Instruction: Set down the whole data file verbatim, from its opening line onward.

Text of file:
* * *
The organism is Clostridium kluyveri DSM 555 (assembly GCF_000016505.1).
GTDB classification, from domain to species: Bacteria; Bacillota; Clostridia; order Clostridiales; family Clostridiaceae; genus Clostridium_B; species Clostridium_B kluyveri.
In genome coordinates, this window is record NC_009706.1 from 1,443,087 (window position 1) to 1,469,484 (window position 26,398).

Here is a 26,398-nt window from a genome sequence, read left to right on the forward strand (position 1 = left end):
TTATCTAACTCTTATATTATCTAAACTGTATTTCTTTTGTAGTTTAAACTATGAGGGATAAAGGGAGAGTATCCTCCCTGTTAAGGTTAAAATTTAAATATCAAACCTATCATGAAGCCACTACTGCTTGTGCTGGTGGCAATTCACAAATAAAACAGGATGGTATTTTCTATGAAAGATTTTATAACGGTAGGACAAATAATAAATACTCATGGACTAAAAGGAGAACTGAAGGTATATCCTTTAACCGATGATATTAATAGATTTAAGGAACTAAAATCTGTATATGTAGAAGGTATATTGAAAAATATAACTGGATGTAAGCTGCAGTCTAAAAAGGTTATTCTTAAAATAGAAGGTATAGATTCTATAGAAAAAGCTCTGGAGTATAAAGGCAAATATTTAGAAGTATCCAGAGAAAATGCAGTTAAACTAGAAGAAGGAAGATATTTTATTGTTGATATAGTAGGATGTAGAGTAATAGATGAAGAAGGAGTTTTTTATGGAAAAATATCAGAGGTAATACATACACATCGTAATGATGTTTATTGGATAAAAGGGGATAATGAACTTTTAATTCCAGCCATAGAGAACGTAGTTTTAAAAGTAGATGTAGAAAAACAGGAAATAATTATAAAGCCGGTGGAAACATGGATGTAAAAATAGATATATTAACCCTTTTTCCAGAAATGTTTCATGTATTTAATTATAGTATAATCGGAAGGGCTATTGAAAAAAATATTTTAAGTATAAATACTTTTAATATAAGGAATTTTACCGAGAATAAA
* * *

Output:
The organism is Clostridium kluyveri DSM 555 (assembly GCF_000016505.1).
GTDB classification, from domain to species: Bacteria; Bacillota; Clostridia; order Clostridiales; family Clostridiaceae; genus Clostridium_B; species Clostridium_B kluyveri.
In genome coordinates, this window is record NC_009706.1 from 1,443,087 (window position 1) to 1,469,484 (window position 26,398).

Here is a 26,398-nt window from a genome sequence, read left to right on the forward strand (position 1 = left end):
TTATCTAACTCTTATATTATCTAAACTGTATTTCTTTTGTAGTTTAAACTATGAGGGATAAAGGGAGAGTATCCTCCCTGTTAAGGTTAAAATTTAAATATCAAACCTATCATGAAGCCACTACTGCTTGTGCTGGTGGCAATTCACAAATAAAACAGGATGGTATTTTCTATGAAAGATTTTATAACGGTAGGACAAATAATAAATACTCATGGACTAAAAGGAGAACTGAAGGTATATCCTTTAACCGATGATATTAATAGATTTAAGGAACTAAAATCTGTATATGTAGAAGGTATATTGAAAAATATAACTGGATGTAAGCTGCAGTCTAAAAAGGTTATTCTTAAAATAGAAGGTATAGATTCTATAGAAAAAGCTCTGGAGTATAAAGGCAAATATTTAGAAGTATCCAGAGAAAATGCAGTTAAACTAGAAGAAGGAAGATATTTTATTGTTGATATAGTAGGATGTAGAGTAATAGATGAAGAAGGAGTTTTTTATGGAAAAATATCAGAGGTAATACATACACATCGTAATGATGTTTATTGGATAAAAGGGGATAATGAACTTTTAATTCCAGCCATAGAGAACGTAGTTTTAAAAGTAGATGTAGAAAAACAGGAAATAATTATAAAGCCGGTGGAAACATGGATGTAAAAATAGATATATTAACCCTTTTTCCAGAAATGTTTCATGTATTTAATTATAGTATAATCGGAAGGGCTATTGAAAAAAATATTTTAAGTATAAATACTTTTAATATAAGGAATTTTACCGAGAATAAA